Hosted by Jodi Hildebrandt
All of us, no matter our age or background, have experienced loss. It is a part of the human experience. How do we manage our experiences of loss? We can choose to block them and disconnect from self and/or others, or we can learn to grieve our losses and thereby experience connection to self, others, God / Higher Power, and Reality through our losses. Loss is meant to connect us in vulnerability, validation and connection. The rawness and “weakness” of the experience, and the lack of control over the loss, are invitations to connect.
In this episode, Jodi explains why grieving is vitally important to living in connection with self, others and God / Higher Power. She teaches how to open oneself and be vulnerable in order to grieve one’s losses. After listening to this episode, you will be empowered to create connection in your painful experiences of loss that will inevitably come to young and old as a vitally important part of our life experience.
PDF Version: Episode 65: Loss & Grief
Episode 65 – Loss & Grief
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Good morning and welcome to the week of July, 25th, 2015. This morning, we’re going to be talking about loss and how to appropriately grieve loss. Loss is something that everyone of us experiences in this mortal existence. And whether it’s something that appears to be insignificant to someone else, or something that is very significant to self or somebody else, loss is always connected to that experience of not having connection either with self, or with something, or someone else.
And so, let’s talk about how to appropriately address when life hands us something that we consider a loss, so that we don’t get disconnected.
Before that, I just want to thank those of you who have sent in your stories, I really appreciate it. I’ve said on previous podcasts, that we are in the process of writing a book with all of these concepts. I’m so excited to share that with you when it’s done. I’m forecasting probably about a year before it will be done. And so, those of you who have listened to the podcasts, or if you’re a new listener, thank you so much. Because of you, we are able to continue to broadcast these. There’s such a demand from you, the listener, to gather more information about these principles.
So, I’m just thrilled. I love talking about them. They are such a healing component, not only in my life but in the lives of hundreds of people that I know personally and it sounds like the Principles of Truth are also going into your life and are healing yourself and those around you that you share them with, so thank you very much.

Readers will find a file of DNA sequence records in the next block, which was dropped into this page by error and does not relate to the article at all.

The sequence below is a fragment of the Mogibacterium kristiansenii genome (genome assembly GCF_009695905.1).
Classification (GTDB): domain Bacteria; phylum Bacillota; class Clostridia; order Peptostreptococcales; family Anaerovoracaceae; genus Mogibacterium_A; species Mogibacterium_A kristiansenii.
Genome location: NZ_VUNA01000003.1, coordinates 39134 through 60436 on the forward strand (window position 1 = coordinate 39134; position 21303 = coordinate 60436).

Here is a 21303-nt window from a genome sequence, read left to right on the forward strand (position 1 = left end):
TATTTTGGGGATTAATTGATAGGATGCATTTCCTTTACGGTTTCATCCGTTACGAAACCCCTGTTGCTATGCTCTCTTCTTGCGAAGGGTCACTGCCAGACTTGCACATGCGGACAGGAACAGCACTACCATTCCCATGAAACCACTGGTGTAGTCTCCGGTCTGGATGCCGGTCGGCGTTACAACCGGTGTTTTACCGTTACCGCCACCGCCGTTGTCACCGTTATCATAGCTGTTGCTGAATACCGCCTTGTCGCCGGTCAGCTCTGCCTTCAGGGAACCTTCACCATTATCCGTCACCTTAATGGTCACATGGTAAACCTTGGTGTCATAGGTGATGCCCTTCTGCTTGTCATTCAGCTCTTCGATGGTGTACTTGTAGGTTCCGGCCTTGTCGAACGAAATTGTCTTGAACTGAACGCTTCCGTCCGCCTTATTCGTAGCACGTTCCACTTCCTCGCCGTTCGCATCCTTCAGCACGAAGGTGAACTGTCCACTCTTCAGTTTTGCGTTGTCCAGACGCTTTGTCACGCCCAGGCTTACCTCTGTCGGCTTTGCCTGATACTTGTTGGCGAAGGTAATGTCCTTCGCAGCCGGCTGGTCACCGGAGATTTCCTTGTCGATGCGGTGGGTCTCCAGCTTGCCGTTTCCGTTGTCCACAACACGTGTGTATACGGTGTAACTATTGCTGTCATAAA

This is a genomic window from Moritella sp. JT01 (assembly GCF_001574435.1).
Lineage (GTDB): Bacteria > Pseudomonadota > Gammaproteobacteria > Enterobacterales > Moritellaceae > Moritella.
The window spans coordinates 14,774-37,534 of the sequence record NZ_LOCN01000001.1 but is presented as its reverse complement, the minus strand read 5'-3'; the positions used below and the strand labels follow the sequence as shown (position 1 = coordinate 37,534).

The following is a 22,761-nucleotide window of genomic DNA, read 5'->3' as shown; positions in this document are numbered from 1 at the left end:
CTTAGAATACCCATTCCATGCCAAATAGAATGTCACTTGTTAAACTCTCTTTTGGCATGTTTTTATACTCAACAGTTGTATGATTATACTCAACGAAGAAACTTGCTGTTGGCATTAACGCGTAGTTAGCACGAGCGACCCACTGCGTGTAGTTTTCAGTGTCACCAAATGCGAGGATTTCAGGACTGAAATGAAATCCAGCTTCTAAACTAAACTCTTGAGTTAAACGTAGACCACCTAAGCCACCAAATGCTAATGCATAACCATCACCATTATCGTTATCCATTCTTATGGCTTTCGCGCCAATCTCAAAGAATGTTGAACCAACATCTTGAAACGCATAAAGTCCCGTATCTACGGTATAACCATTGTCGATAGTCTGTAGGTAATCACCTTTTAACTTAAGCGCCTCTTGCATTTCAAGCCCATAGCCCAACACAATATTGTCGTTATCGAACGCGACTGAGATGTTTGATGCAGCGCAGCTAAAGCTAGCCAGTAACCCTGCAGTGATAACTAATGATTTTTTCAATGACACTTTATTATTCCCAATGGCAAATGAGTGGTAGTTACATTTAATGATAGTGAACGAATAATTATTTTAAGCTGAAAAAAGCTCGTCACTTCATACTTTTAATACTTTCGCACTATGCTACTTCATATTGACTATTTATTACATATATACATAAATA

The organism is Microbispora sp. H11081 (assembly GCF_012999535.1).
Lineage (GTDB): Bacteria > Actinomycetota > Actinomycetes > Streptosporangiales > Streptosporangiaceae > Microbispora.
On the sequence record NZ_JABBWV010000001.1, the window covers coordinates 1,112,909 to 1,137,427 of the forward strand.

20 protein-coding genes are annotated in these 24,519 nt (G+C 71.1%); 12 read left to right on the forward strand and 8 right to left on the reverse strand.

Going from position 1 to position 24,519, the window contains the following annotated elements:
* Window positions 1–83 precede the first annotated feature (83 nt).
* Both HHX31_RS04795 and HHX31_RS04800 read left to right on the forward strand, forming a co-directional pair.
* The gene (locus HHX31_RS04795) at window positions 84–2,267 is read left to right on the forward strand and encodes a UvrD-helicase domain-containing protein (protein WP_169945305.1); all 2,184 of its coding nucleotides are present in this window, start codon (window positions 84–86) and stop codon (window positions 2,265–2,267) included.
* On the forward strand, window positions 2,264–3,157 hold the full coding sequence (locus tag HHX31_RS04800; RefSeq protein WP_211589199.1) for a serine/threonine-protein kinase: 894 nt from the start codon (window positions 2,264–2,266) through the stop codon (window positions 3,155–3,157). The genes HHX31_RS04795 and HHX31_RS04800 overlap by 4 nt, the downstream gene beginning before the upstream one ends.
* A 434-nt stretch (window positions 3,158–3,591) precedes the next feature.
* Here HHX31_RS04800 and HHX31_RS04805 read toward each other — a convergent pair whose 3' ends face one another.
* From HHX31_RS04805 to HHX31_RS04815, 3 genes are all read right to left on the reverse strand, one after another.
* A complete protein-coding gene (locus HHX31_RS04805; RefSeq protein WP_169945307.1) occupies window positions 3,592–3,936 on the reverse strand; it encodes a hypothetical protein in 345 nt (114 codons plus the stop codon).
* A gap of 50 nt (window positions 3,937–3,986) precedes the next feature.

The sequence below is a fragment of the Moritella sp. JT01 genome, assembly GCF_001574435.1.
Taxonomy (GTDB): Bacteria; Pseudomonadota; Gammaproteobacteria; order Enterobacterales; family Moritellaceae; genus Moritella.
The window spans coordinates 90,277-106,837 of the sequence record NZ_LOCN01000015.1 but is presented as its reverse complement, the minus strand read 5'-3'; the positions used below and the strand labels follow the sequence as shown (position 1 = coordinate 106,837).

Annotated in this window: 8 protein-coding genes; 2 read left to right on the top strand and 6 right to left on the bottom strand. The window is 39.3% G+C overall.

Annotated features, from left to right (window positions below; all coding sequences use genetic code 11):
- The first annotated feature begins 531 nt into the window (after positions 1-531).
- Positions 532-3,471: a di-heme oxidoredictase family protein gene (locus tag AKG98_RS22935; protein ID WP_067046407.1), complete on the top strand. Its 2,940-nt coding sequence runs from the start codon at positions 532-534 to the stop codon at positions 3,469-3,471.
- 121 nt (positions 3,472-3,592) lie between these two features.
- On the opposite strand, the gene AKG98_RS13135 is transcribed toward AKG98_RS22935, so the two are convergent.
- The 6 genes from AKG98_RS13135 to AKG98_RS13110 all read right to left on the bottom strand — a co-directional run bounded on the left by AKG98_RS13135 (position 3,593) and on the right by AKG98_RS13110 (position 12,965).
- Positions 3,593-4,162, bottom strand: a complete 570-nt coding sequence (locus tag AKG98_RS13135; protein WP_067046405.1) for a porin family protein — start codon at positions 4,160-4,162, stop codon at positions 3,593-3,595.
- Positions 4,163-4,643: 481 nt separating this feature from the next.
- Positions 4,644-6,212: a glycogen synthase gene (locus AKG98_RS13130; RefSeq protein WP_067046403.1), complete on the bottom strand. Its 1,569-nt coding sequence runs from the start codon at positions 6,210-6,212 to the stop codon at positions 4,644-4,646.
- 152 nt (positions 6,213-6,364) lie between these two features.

If any of you would like to write an email and share one of your personal experiences that you’ve had with one or several of these principles, I would love to have that. In the book, we are going to use examples. The best way to teach people is through example. And so, if you’ve had an experience where the principle of connection, or surrender, or drama—I’m chuckling because all of us have had those experiences—or you’ve had an experience with risking, or empathy, or validation, or vulnerability, and you want to share that experience, whether it had an outcome that you thought was pleasurable or not, share your stories with us.
I’m going to go through these emails that are being sent and choose some of the stories that best fit the principles that I want to teach, and yours might be one of those. So, if you would be willing to send me that, I would really appreciate it and you might end up in the book.
So, thank you very much and also, thank you for coming to the website, putting down your email address. If you want the newsletter that we send out monthly, go ahead and go to www.ConneXionsClassroom.com and share with us your email, and we will be sending you a monthly newsletter to keep you updated on what we’re doing here at ConneXions, we’ve got some great things going and can’t wait to introduce those to you.
[00:06:21] Why We Need To Grieve
So, this morning let’s talk about loss and how to appropriately or healthily grieve loss. This concept came to me again as I was working with some clients over the last week or so. They were experiencing just an amazing amount of loss. A daughter had gone off the map as far as, they couldn’t contact her, and the parents were just very, very frightened and she wouldn’t respond to texts, or emails, or phone calls, and they were concerned that she had overdosed or she had done something that was drastic to her life. They were experiencing all sorts of loss.
And so, walking with them through that experience, and I was experiencing my own loss because I did not know what had happened. And so, though I was there vicariously, I also was there in a very present way for myself and through empathy just imagining how I would feel if that were me in that position where those parents were.
And so, feeling that weight of the loss they were experiencing and then also trying to grieve that appropriately.
So, let’s start at the beginning of what loss is. All of us experience this experience called loss. We’ve all lost things. Whether we’re an infant and mom decides to go an errand for a while, the child feels a sense of loss when she’s gone. They may not be able to language that but they feel fear, they feel unsafe, they feel worried, and maybe even anxious, they start crying, they start reaching towards something that will make them feel comforted. And so, they’re experiencing loss.